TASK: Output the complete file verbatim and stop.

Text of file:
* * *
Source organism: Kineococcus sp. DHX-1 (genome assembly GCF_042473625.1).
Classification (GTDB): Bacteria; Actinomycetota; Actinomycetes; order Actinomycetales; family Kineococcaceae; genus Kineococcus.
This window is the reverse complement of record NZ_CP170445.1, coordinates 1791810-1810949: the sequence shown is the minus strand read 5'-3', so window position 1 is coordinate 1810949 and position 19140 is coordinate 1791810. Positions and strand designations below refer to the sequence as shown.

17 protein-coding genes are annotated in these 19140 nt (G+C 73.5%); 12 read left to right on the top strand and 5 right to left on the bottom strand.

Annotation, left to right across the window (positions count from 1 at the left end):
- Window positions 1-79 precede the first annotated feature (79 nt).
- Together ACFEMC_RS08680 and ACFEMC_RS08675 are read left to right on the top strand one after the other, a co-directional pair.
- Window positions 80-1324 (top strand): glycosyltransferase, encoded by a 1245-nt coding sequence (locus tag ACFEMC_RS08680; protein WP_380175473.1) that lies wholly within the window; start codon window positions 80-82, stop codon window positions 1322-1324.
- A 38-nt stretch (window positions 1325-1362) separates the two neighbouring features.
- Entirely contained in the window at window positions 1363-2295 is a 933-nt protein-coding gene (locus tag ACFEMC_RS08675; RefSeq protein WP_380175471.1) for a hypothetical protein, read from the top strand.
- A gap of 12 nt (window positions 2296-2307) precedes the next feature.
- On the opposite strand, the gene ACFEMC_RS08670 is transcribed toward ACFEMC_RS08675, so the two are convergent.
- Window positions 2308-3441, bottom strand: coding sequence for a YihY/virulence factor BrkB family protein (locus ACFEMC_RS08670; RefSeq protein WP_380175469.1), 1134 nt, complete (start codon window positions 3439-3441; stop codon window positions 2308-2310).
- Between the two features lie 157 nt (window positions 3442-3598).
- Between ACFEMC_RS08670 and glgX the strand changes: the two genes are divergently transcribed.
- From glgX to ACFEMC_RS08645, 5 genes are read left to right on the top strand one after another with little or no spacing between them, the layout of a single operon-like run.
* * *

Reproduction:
Source organism: Kineococcus sp. DHX-1 (genome assembly GCF_042473625.1).
Classification (GTDB): Bacteria; Actinomycetota; Actinomycetes; order Actinomycetales; family Kineococcaceae; genus Kineococcus.
This window is the reverse complement of record NZ_CP170445.1, coordinates 1791810-1810949: the sequence shown is the minus strand read 5'-3', so window position 1 is coordinate 1810949 and position 19140 is coordinate 1791810. Positions and strand designations below refer to the sequence as shown.

17 protein-coding genes are annotated in these 19140 nt (G+C 73.5%); 12 read left to right on the top strand and 5 right to left on the bottom strand.

Annotation, left to right across the window (positions count from 1 at the left end):
- Window positions 1-79 precede the first annotated feature (79 nt).
- Together ACFEMC_RS08680 and ACFEMC_RS08675 are read left to right on the top strand one after the other, a co-directional pair.
- Window positions 80-1324 (top strand): glycosyltransferase, encoded by a 1245-nt coding sequence (locus tag ACFEMC_RS08680; protein WP_380175473.1) that lies wholly within the window; start codon window positions 80-82, stop codon window positions 1322-1324.
- A 38-nt stretch (window positions 1325-1362) separates the two neighbouring features.
- Entirely contained in the window at window positions 1363-2295 is a 933-nt protein-coding gene (locus tag ACFEMC_RS08675; RefSeq protein WP_380175471.1) for a hypothetical protein, read from the top strand.
- A gap of 12 nt (window positions 2296-2307) precedes the next feature.
- On the opposite strand, the gene ACFEMC_RS08670 is transcribed toward ACFEMC_RS08675, so the two are convergent.
- Window positions 2308-3441, bottom strand: coding sequence for a YihY/virulence factor BrkB family protein (locus ACFEMC_RS08670; RefSeq protein WP_380175469.1), 1134 nt, complete (start codon window positions 3439-3441; stop codon window positions 2308-2310).
- Between the two features lie 157 nt (window positions 3442-3598).
- Between ACFEMC_RS08670 and glgX the strand changes: the two genes are divergently transcribed.
- From glgX to ACFEMC_RS08645, 5 genes are read left to right on the top strand one after another with little or no spacing between them, the layout of a single operon-like run.